Last weekend, I went to see Simon Quadrat’s solo exhibition at the RWA (Royal West of England Academy) in Bristol. I really enjoyed the exhibition, and considering that it was an exhibition of oil paintings, it gave me a lot to think about in photographic terms.
Quadrat’s paintings (mostly still lives, landscapes and cityscapes) are complex and surreal. Apparently, they were created from his memory and imagination. The places and objects that he paints simply do not exist anywhere in reality.
Perhaps what I liked most about Quadrat’s paintings was the idea of layered realities. He takes seemingly disparate elements and draws them together to create strange new worlds, replete with suspense and tension. His buildings for example, are typically drawn as flat shapes on the canvas, lacking any real sense of perspective or depth, thereby creating some of that tension, which seems to characterise Quadrat’s work.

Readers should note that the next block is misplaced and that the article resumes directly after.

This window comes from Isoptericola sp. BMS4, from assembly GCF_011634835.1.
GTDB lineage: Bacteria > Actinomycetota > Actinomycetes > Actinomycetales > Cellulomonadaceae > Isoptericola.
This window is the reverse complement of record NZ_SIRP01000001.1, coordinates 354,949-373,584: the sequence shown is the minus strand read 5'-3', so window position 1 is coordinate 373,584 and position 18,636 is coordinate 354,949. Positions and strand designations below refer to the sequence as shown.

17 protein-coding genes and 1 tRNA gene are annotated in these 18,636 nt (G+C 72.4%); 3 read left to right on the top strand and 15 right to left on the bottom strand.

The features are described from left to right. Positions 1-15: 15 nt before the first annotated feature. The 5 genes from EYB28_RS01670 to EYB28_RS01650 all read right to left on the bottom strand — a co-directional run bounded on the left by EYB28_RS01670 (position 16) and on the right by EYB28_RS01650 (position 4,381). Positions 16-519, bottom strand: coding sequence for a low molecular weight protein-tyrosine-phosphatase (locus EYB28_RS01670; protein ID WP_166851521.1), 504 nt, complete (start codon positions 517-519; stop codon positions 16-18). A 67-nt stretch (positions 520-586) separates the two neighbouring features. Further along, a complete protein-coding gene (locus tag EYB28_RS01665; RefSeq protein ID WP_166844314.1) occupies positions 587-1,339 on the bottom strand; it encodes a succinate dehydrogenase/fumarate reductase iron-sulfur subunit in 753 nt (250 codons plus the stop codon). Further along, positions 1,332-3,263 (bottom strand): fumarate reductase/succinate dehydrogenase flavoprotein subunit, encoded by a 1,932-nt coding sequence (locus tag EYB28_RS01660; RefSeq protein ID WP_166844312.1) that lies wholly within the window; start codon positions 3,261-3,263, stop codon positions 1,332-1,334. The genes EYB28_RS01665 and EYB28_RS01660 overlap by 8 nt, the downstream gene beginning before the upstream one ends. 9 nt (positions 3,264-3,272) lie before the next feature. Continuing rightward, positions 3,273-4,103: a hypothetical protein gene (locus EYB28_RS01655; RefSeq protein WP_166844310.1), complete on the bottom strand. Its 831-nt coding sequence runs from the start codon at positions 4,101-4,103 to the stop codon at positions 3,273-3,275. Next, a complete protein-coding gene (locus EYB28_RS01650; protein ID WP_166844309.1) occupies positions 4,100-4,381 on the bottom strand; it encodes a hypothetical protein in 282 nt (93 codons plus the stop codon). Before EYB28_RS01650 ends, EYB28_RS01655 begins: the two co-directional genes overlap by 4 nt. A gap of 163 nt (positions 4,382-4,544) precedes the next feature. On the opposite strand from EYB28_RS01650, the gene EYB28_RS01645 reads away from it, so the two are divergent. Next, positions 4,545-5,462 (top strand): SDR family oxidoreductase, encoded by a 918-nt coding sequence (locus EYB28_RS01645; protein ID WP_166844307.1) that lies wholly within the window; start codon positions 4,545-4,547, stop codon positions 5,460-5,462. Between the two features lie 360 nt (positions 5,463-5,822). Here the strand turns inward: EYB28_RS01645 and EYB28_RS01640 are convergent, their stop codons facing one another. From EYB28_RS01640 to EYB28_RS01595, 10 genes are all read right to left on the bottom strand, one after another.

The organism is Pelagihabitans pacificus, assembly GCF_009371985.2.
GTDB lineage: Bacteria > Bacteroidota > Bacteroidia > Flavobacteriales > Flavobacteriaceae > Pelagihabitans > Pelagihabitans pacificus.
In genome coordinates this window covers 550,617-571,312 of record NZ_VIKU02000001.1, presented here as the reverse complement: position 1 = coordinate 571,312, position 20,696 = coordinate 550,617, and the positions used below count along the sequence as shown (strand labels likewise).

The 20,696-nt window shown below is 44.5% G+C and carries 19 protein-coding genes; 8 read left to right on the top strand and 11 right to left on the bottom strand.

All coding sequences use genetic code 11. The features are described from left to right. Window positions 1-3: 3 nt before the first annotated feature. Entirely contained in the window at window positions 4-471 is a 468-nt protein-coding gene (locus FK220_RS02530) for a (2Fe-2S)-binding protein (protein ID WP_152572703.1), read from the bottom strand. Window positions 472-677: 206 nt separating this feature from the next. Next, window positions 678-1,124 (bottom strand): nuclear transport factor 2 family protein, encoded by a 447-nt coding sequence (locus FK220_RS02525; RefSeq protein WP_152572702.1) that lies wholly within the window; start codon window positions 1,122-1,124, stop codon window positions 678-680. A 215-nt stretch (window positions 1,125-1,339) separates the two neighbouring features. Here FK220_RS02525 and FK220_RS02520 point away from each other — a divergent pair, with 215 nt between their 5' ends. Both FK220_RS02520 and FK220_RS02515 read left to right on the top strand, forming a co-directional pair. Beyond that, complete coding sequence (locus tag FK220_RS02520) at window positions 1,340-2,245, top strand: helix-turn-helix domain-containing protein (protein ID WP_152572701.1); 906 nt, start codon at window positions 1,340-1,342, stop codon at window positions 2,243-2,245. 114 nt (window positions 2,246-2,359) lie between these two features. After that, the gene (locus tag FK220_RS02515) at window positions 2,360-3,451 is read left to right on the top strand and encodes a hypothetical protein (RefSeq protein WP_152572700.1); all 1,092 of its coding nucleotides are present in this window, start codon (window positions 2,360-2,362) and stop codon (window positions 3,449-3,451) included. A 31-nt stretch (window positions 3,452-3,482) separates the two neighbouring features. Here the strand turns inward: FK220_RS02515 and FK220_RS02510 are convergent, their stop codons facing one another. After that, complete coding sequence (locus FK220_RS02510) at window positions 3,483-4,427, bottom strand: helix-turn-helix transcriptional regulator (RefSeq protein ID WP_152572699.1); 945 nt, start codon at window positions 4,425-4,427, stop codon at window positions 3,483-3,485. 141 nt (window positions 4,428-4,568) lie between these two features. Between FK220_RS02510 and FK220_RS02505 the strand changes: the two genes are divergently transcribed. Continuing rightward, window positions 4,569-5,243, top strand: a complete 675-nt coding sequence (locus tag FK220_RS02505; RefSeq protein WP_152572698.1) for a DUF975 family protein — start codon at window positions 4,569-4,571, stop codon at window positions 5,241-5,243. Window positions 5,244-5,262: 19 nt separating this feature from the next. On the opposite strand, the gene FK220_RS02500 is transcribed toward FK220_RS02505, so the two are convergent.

It is this idea of layered realities that made me think about photography. In a sense, Quadrat’s work is to painting, as photomontage is, to photography. I found myself looking at Quadrat’s paintings and thinking about how a similar effect could be employed using photographs. For example, by combining different elements and using different perspectives/lighting, in order to create that sense of tension in an imaginary new world. All in all, I found this exhibition quite inspiring, and I’m now looking forward to playing around with a few photo layering techniques in the coming weeks.